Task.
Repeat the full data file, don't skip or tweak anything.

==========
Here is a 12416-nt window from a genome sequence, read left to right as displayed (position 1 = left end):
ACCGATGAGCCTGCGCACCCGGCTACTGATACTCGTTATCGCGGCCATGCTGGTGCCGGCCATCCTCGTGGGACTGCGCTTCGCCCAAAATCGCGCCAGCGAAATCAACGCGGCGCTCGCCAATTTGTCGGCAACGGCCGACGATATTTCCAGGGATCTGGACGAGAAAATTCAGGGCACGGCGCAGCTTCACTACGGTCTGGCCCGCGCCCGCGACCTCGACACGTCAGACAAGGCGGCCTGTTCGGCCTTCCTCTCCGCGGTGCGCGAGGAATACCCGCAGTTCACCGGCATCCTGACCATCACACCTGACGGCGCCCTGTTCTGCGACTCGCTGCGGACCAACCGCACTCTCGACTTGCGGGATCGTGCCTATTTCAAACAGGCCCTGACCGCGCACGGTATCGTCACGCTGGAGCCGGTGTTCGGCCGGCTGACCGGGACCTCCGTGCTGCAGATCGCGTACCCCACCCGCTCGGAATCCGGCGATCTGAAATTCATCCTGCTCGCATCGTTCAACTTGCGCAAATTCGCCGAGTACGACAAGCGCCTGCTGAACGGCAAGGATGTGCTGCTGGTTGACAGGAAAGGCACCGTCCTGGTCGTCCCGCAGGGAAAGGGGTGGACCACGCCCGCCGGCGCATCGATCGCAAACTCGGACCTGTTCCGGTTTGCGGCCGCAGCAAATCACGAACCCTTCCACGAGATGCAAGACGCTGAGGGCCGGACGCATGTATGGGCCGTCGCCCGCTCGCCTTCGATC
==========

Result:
Here is a 12416-nt window from a genome sequence, read left to right as displayed (position 1 = left end):
ACCGATGAGCCTGCGCACCCGGCTACTGATACTCGTTATCGCGGCCATGCTGGTGCCGGCCATCCTCGTGGGACTGCGCTTCGCCCAAAATCGCGCCAGCGAAATCAACGCGGCGCTCGCCAATTTGTCGGCAACGGCCGACGATATTTCCAGGGATCTGGACGAGAAAATTCAGGGCACGGCGCAGCTTCACTACGGTCTGGCCCGCGCCCGCGACCTCGACACGTCAGACAAGGCGGCCTGTTCGGCCTTCCTCTCCGCGGTGCGCGAGGAATACCCGCAGTTCACCGGCATCCTGACCATCACACCTGACGGCGCCCTGTTCTGCGACTCGCTGCGGACCAACCGCACTCTCGACTTGCGGGATCGTGCCTATTTCAAACAGGCCCTGACCGCGCACGGTATCGTCACGCTGGAGCCGGTGTTCGGCCGGCTGACCGGGACCTCCGTGCTGCAGATCGCGTACCCCACCCGCTCGGAATCCGGCGATCTGAAATTCATCCTGCTCGCATCGTTCAACTTGCGCAAATTCGCCGAGTACGACAAGCGCCTGCTGAACGGCAAGGATGTGCTGCTGGTTGACAGGAAAGGCACCGTCCTGGTCGTCCCGCAGGGAAAGGGGTGGACCACGCCCGCCGGCGCATCGATCGCAAACTCGGACCTGTTCCGGTTTGCGGCCGCAGCAAATCACGAACCCTTCCACGAGATGCAAGACGCTGAGGGCCGGACGCATGTATGGGCCGTCGCCCGCTCGCCTTCGATC